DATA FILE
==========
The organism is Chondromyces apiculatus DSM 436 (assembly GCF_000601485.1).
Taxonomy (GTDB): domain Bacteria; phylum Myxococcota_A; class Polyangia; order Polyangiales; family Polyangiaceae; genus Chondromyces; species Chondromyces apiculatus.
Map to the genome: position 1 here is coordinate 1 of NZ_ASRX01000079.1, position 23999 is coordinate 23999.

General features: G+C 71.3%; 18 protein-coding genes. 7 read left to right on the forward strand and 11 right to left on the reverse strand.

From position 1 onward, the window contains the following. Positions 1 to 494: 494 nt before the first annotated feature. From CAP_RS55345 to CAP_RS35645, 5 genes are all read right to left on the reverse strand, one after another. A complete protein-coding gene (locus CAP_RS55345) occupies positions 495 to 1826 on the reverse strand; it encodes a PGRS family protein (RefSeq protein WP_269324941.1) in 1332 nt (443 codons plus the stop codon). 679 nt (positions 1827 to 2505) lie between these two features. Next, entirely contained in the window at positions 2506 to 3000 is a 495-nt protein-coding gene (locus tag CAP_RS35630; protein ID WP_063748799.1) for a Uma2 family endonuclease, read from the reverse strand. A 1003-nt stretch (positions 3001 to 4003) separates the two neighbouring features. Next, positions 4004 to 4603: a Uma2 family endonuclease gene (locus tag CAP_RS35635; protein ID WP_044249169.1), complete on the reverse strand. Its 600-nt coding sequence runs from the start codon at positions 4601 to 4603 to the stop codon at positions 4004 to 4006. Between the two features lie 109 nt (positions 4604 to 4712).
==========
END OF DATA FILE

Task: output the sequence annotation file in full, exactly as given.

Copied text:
The organism is Chondromyces apiculatus DSM 436 (assembly GCF_000601485.1).
Taxonomy (GTDB): domain Bacteria; phylum Myxococcota_A; class Polyangia; order Polyangiales; family Polyangiaceae; genus Chondromyces; species Chondromyces apiculatus.
Map to the genome: position 1 here is coordinate 1 of NZ_ASRX01000079.1, position 23999 is coordinate 23999.

General features: G+C 71.3%; 18 protein-coding genes. 7 read left to right on the forward strand and 11 right to left on the reverse strand.

From position 1 onward, the window contains the following. Positions 1 to 494: 494 nt before the first annotated feature. From CAP_RS55345 to CAP_RS35645, 5 genes are all read right to left on the reverse strand, one after another. A complete protein-coding gene (locus CAP_RS55345) occupies positions 495 to 1826 on the reverse strand; it encodes a PGRS family protein (RefSeq protein WP_269324941.1) in 1332 nt (443 codons plus the stop codon). 679 nt (positions 1827 to 2505) lie between these two features. Next, entirely contained in the window at positions 2506 to 3000 is a 495-nt protein-coding gene (locus tag CAP_RS35630; protein ID WP_063748799.1) for a Uma2 family endonuclease, read from the reverse strand. A 1003-nt stretch (positions 3001 to 4003) separates the two neighbouring features. Next, positions 4004 to 4603: a Uma2 family endonuclease gene (locus tag CAP_RS35635; protein ID WP_044249169.1), complete on the reverse strand. Its 600-nt coding sequence runs from the start codon at positions 4601 to 4603 to the stop codon at positions 4004 to 4006. Between the two features lie 109 nt (positions 4604 to 4712).